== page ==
16. The Weed that Strings the Hangman’s Bag, Alan Bradley ★★★✫✫
17. Fairwell to Arms, Hemingway ★★★✫✫
18. Catch 22 
19. Shangai Girls, Lisa See ★★✫✫✫
20. To Kill a Mockingbird, Harper Lee ★★★★
21. Paradise Lost, Milton ★★★★
22. Carry a Big Stick ★★★✫✫
23. Emma, Jane Austen ★★★✫✫
24. The Painted Veil,  1925, W. Somerset Maugham ★★★✫✫
25. The Makioka Sisters, Junichirō 
26. Middlemarch, George Eliot ★★★★
27. Isaac and His Devils, Fernanda Eberstadt ★★✫✫✫
28. In Cold Blood, Truman Capote ★★★★✫ * not to miss
29. Wild Animals That I Have Known, Seaton ★★★✫✫ * not to miss
30. Around the World in 72 days, Nellie Bly ★★★✫✫
31. The Cost of Discipleship, Bonhoeffer ★★★✫✫
32. A Red Herring Without Mustard, Alan Bradley ★★★★
33. Dandelion Wine, Ray Bradbury ★  * not to miss
34. The Black Swan, by Nassim Nicholas Taleb ★★★★✫ * not to miss
35. Ross Poldark, Winston Graham ★★★★
36. The Awakening of Miss Prim,  Natalia Sanmartín Fenollera, ★★✫✫✫
37. El amigo manso, Galdós ★  * not to miss
38. Mere Motherhood, by Cindy Rollins ★★★★✫ 
39. The Nine Tailors, Dorothy Sayers ★★★★
40. Murder on a Girl’s Night Out, Anne George ★★★✫✫
41. Homeschooling Your Struggling Learner, Kuhl ★★★✫✫
42. When Breath Becomes Air, ★  * not to miss
43. The Great Divorce, C.S. Lewis, ★★★★
44. An Experiment in Criticism, C.S. Lewis ★  * not to miss
45. History in English Words, Owen Barfield ★★★✫✫
46. A Tree Grows in Brooklyn, Betty Smith, ★★★★
47. Coraline, Neil Gaiman ★★★✫✫
48. Emma, A Modern Retelling, by Alexander McCall Smith ★★✫✫✫ (the author is worth another try in other titles)
49. Archimedes and the Door to Science ★★✫✫✫
50. La vida de los elfos, Muriel Barbery ★★★✫✫
51. I’m Half Sick of Shadows, Alen Bradley ★★★✫✫
52. Pilgrim’s Regress, C.S. Lewis ★★★★
53. The Merchant of Venice, Shakespeare ★  * not to miss

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4 thoughts on “Favorite 2016 Reads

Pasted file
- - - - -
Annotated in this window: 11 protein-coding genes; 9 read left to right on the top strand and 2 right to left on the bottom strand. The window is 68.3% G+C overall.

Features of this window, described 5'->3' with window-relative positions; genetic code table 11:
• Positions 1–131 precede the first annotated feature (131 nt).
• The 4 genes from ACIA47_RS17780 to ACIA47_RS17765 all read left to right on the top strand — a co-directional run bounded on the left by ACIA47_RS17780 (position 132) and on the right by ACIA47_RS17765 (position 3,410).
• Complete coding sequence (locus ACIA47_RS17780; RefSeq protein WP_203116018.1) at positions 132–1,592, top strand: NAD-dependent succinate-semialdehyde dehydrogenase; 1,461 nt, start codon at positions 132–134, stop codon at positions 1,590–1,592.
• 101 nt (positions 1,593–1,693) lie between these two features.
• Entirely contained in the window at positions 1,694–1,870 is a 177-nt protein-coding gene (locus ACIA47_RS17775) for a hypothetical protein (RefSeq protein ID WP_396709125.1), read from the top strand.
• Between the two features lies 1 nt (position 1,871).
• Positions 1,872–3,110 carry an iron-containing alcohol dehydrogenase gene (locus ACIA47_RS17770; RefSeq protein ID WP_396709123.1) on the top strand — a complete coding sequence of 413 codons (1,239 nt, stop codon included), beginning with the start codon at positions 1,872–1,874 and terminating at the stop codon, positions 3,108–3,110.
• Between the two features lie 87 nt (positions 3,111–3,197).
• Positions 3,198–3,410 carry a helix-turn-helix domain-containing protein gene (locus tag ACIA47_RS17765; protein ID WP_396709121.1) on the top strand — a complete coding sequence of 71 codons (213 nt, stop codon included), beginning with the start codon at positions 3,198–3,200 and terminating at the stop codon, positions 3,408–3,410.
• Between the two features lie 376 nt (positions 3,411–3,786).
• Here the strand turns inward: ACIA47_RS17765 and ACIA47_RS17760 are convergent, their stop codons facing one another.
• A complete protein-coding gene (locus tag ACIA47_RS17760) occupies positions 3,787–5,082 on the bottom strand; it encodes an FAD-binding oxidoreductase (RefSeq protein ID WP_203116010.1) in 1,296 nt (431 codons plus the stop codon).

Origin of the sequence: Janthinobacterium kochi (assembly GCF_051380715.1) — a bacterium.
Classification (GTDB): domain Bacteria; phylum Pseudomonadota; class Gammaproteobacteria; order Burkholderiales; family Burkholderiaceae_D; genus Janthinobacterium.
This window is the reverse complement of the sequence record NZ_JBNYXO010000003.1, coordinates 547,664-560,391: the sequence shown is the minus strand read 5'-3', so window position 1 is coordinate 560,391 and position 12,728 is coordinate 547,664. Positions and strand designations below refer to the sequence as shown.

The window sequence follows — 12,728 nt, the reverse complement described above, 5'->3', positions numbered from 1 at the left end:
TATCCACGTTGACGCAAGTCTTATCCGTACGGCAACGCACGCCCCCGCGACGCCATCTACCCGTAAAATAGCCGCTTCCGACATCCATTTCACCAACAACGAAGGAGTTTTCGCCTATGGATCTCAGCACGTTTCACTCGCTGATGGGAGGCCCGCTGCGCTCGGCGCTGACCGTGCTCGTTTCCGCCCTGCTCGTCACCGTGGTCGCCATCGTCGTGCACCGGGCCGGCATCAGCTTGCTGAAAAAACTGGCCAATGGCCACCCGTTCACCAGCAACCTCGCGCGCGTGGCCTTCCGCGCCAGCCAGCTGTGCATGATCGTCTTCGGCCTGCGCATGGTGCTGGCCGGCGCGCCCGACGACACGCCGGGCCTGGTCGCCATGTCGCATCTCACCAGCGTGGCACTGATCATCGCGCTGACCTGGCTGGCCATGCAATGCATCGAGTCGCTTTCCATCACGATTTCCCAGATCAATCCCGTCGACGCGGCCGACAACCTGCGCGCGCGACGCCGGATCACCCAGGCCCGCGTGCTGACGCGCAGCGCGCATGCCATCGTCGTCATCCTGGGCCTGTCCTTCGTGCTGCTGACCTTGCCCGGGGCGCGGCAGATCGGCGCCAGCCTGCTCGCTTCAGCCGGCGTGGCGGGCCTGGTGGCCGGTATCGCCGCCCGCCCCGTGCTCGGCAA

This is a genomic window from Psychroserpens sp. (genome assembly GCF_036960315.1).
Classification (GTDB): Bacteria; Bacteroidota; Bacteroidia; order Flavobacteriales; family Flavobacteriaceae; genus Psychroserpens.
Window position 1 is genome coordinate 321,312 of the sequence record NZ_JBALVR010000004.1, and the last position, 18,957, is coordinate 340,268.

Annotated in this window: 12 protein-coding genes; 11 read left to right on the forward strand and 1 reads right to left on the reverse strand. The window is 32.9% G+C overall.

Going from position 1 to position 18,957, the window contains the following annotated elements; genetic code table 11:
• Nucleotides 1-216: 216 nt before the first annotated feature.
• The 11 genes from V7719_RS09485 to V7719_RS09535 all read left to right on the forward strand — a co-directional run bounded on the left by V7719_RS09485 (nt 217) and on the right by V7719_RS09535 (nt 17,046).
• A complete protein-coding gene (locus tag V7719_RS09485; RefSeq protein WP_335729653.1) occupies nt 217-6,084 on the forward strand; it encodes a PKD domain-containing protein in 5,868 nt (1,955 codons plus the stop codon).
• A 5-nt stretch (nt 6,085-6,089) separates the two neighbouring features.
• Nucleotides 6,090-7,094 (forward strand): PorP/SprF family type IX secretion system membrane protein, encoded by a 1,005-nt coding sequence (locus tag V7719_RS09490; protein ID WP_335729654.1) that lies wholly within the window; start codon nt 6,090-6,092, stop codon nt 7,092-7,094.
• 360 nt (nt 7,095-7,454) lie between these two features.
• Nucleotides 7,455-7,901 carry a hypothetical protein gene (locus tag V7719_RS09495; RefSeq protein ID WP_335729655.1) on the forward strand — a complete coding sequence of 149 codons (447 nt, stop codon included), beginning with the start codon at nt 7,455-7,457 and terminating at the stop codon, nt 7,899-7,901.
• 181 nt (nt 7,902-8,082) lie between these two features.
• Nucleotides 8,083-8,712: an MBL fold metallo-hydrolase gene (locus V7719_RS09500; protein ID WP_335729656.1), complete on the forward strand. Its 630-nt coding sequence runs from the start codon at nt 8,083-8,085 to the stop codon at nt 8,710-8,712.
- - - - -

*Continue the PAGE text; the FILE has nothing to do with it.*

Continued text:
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  1. Oh no…you’re making me add more books to my list 🙂 ha! Just teasing…kind of! I think my husband already has Catch 22 so I can easily access that one. And you’ve persuaded me to read A Merchant in Venice first before Macbeth. In Cold Blood was recommended to me in college by my journalism professors so that’ll be another one I have to look for. I actually just watched the movie Shadowlands based upon CS Lewis’ love story with his wife. It’s so good! So now I’m reading his short book A Grief Observed. Very very good. It’ll mesh well with The Problem of Pain. Blessings to you Silvia in the new year! Hope to see you again soon! 🙂

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    1. I am sorry. That happens to me too, there are so many reviews of wonderful books. I have all the books or most of the books I recommend, so, whenever you want, I can loan them to you. I also have A Grief Observed, so I must read that one too, it will add to The Problem of Pain for sure. Both plays are my favorite, A Merchant is in between drama and comedy, but I guess a comedy. At our book club, I asked our moderator, Susan, which was her favorite book for 2016, from the books we read, and she said In Cold Blood. I am glad I recommended it. I had wanted to read it ever since a friend from church told me it was one of his favorite titles. In Cold Blood taught me a lot about America and American values. Every beginning of the year, with so many new lists and that, we get so many ideas for titles. Don’t let that influence you, follow your instinct. (

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  2. Deep, rich reading list, Silvia! I am interested in The Makioka Sisters. I love the stars you used to rate the rest of the list – how did you do that? It’s such a quick way to let others know what you thought of the long list.

    Warmly,
    Nancy

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    1. Hi, Nancy.
      I think you’d love The Makioka Sisters.
      The stars, I copied them by highlighting them with my mouse, and paste them in the body of my post like this ★★★✫✫, and if I want to change it to five stars, I delete the two empty ones, and copy two solid ones and paste. In one word, a copy and paste job.